BBG Watch Commentary

Voice of America’s (VOA) declining relevance as an international media outlet was once again illustrated by dismal audience engagement figures for its first full Facebook post on Fidel Castro’s death when compared to audience engagement figures for similar Facebook posts from Russia’s RT and BBC.

As of 5:50 pm ET Saturday, November 26, VOA’s first Facebook post on Castro’s death was showing:

VOA – 379 Likes

VOA – 19 Shares

VOA – 13 Comments

Also note that both RT and BBC had their first Facebook post on Castro’s death about ten (10) hours before VOA posted its first full-content post (not counting the breaking news headline and a photo gallery, which had been posted earlier).

RT’s first Facebook post on Castro’s death was showing:


RT – 11,000 Likes

RT – 11,000 Shares

RT – 1,100 Comments

BBC’s first Facebook post on Castro’s death was showing:


BBC – 56,000 Likes

BBC – 37,168 Shares

BBC – 3,683 Comments

On November 17, Voice of America’s parent agency, the Broadcasting Board of Governors (BBG) reported “A record for Voice of America’s global audience growth.”

Those familiar with the BBG and its bureaucracy, which then Secretary of State Hillary Clinton called in 2013 “practically defunct,” dismiss BBG’s audience claims are bogus or misleading because they include VOA placement programs in countries with free media, as well as programs which have been pre-censored by VOA to achieve placement.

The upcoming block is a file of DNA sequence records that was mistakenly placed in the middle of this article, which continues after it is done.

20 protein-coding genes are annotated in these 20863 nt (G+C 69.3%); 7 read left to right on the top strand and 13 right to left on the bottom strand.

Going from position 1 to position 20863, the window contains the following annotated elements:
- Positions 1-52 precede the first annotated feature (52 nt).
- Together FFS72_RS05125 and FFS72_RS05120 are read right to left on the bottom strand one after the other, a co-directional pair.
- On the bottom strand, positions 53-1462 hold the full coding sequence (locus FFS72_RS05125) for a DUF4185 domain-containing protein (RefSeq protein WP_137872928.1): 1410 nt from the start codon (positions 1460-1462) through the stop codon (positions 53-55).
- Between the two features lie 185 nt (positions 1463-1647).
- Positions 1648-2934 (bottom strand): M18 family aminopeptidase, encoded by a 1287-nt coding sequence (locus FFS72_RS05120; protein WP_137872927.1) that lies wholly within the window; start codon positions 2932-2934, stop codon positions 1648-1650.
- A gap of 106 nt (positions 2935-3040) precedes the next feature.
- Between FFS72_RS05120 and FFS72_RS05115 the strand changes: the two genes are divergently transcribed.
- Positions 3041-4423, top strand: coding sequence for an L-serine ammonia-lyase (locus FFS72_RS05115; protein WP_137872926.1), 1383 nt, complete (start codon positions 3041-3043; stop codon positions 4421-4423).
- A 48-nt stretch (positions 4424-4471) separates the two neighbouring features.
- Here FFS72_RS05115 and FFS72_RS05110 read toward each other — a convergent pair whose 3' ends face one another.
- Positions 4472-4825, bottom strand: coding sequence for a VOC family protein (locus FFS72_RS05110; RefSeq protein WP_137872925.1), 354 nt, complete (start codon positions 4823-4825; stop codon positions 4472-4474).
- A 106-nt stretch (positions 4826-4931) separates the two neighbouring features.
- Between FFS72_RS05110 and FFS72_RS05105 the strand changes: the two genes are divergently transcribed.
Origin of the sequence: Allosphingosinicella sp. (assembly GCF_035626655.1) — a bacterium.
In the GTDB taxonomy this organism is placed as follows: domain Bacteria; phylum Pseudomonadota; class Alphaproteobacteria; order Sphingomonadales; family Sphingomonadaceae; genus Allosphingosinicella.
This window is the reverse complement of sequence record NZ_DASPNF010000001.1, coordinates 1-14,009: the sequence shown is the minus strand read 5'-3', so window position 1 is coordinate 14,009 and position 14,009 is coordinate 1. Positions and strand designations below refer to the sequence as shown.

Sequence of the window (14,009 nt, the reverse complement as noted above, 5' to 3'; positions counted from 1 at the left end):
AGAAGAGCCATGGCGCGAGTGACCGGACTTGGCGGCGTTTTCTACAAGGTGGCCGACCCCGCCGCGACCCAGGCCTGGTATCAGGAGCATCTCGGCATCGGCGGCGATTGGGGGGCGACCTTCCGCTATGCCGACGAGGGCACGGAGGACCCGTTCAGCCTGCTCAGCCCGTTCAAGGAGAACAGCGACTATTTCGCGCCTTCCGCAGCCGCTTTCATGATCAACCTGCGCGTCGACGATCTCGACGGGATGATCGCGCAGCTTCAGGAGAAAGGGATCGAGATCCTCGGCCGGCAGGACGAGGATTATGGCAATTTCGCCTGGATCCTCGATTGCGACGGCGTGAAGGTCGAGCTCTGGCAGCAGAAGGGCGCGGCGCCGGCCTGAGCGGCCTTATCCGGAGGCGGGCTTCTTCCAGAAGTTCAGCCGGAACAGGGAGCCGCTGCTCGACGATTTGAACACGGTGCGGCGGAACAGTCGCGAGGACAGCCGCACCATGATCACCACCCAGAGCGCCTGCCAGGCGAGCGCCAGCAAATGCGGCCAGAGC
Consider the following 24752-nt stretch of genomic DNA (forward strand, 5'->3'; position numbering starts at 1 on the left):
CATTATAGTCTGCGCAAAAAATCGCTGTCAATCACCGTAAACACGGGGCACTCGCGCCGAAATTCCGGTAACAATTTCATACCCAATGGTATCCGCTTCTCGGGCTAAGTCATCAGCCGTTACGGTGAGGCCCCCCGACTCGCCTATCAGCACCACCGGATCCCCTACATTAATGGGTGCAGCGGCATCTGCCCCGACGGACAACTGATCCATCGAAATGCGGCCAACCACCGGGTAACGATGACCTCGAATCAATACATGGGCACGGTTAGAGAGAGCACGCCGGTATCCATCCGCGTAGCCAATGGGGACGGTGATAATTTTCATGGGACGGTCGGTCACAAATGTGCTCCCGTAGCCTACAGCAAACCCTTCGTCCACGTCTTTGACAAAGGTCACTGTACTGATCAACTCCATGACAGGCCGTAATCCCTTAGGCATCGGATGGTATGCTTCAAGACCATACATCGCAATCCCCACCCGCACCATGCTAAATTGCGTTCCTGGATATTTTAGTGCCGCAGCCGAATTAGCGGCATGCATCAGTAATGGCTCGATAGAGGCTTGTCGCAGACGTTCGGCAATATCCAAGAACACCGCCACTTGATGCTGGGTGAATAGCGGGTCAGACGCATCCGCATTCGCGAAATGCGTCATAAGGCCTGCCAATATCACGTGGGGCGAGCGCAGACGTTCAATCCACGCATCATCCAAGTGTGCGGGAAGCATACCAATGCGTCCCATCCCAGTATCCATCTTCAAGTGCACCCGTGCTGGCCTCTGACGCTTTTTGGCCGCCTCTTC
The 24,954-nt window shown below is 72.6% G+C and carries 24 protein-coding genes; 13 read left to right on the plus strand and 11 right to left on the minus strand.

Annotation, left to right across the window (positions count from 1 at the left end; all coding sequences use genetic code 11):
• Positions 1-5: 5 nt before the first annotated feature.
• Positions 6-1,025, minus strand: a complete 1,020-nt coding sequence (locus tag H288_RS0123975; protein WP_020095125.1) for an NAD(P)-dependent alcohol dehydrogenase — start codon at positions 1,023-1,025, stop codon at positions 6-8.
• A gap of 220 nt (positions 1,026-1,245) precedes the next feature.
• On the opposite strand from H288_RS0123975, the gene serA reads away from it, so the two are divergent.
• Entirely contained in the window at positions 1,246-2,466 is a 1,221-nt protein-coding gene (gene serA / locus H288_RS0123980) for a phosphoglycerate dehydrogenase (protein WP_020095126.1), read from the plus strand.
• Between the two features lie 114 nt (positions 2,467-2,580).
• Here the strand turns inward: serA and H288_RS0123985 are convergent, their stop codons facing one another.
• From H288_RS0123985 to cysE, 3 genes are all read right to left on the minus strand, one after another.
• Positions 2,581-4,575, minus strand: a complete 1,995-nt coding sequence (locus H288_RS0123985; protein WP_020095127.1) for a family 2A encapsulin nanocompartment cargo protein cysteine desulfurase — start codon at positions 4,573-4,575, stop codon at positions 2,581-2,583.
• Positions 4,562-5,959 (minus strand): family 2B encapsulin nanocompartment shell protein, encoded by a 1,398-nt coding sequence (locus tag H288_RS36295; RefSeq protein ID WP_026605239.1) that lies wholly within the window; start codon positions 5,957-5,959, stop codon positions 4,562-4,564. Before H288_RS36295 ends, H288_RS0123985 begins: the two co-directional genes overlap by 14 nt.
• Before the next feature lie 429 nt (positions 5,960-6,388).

As former Voice of America senior White House correspondent Dan Robinson wrote in an article for the University of Southern California Center on Public Diplomacy CPD Blog BBG “CEO John Lansing and VOA director Amanda Bennett are busy issuing upbeat memos, including one containing this whopper: a claim that the BBG weekly worldwide audience rose across all delivery platforms, from 226 million to 278 million—in one year.”

“As the saying goes,” Dan Robinson noted, “if you believe this then I have a used car, or a bridge, to sell you. Or as one of my former VOA colleagues puts it: ‘It’s incredible, because it’s not credible’.”

One can look at the number of Facebook Likes and Comments for VOA’s, RT’s, and BBC’s Castro posts. Dan Robinson is absolutely right, if you believe in BBG’s audience claims for the Voice of America “then I have a used car, or a bridge, to sell you.”